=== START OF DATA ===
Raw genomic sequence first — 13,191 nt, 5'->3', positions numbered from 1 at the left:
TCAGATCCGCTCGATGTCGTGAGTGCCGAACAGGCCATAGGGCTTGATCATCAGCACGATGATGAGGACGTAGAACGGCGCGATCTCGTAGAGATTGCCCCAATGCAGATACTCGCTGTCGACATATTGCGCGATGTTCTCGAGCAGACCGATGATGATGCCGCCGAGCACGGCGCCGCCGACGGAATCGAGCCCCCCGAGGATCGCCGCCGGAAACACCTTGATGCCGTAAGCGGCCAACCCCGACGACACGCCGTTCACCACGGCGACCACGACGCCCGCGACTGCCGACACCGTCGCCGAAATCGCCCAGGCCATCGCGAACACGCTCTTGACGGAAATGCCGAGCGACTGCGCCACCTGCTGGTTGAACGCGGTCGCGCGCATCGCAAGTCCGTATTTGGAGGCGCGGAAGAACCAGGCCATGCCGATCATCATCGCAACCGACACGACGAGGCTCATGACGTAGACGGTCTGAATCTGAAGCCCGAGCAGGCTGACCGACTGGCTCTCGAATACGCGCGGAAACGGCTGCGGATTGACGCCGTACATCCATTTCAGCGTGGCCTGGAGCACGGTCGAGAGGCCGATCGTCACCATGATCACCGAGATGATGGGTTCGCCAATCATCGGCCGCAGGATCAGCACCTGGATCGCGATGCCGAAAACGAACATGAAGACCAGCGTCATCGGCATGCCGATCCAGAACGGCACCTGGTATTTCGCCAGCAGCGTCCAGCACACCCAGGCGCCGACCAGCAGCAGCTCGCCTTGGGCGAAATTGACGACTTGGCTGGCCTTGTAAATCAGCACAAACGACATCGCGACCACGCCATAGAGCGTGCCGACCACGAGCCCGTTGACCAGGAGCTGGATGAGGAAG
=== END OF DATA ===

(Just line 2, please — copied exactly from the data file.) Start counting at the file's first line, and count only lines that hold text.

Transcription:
TCAGATCCGCTCGATGTCGTGAGTGCCGAACAGGCCATAGGGCTTGATCATCAGCACGATGATGAGGACGTAGAACGGCGCGATCTCGTAGAGATTGCCCCAATGCAGATACTCGCTGTCGACATATTGCGCGATGTTCTCGAGCAGACCGATGATGATGCCGCCGAGCACGGCGCCGCCGACGGAATCGAGCCCCCCGAGGATCGCCGCCGGAAACACCTTGATGCCGTAAGCGGCCAACCCCGACGACACGCCGTTCACCACGGCGACCACGACGCCCGCGACTGCCGACACCGTCGCCGAAATCGCCCAGGCCATCGCGAACACGCTCTTGACGGAAATGCCGAGCGACTGCGCCACCTGCTGGTTGAACGCGGTCGCGCGCATCGCAAGTCCGTATTTGGAGGCGCGGAAGAACCAGGCCATGCCGATCATCATCGCAACCGACACGACGAGGCTCATGACGTAGACGGTCTGAATCTGAAGCCCGAGCAGGCTGACCGACTGGCTCTCGAATACGCGCGGAAACGGCTGCGGATTGACGCCGTACATCCATTTCAGCGTGGCCTGGAGCACGGTCGAGAGGCCGATCGTCACCATGATCACCGAGATGATGGGTTCGCCAATCATCGGCCGCAGGATCAGCACCTGGATCGCGATGCCGAAAACGAACATGAAGACCAGCGTCATCGGCATGCCGATCCAGAACGGCACCTGGTATTTCGCCAGCAGCGTCCAGCACACCCAGGCGCCGACCAGCAGCAGCTCGCCTTGGGCGAAATTGACGACTTGGCTGGCCTTGTAAATCAGCACAAACGACATCGCGACCACGCCATAGAGCGTGCCGACCACGAGCCCGTTGACCAGGAGCTGGATGAGGAAG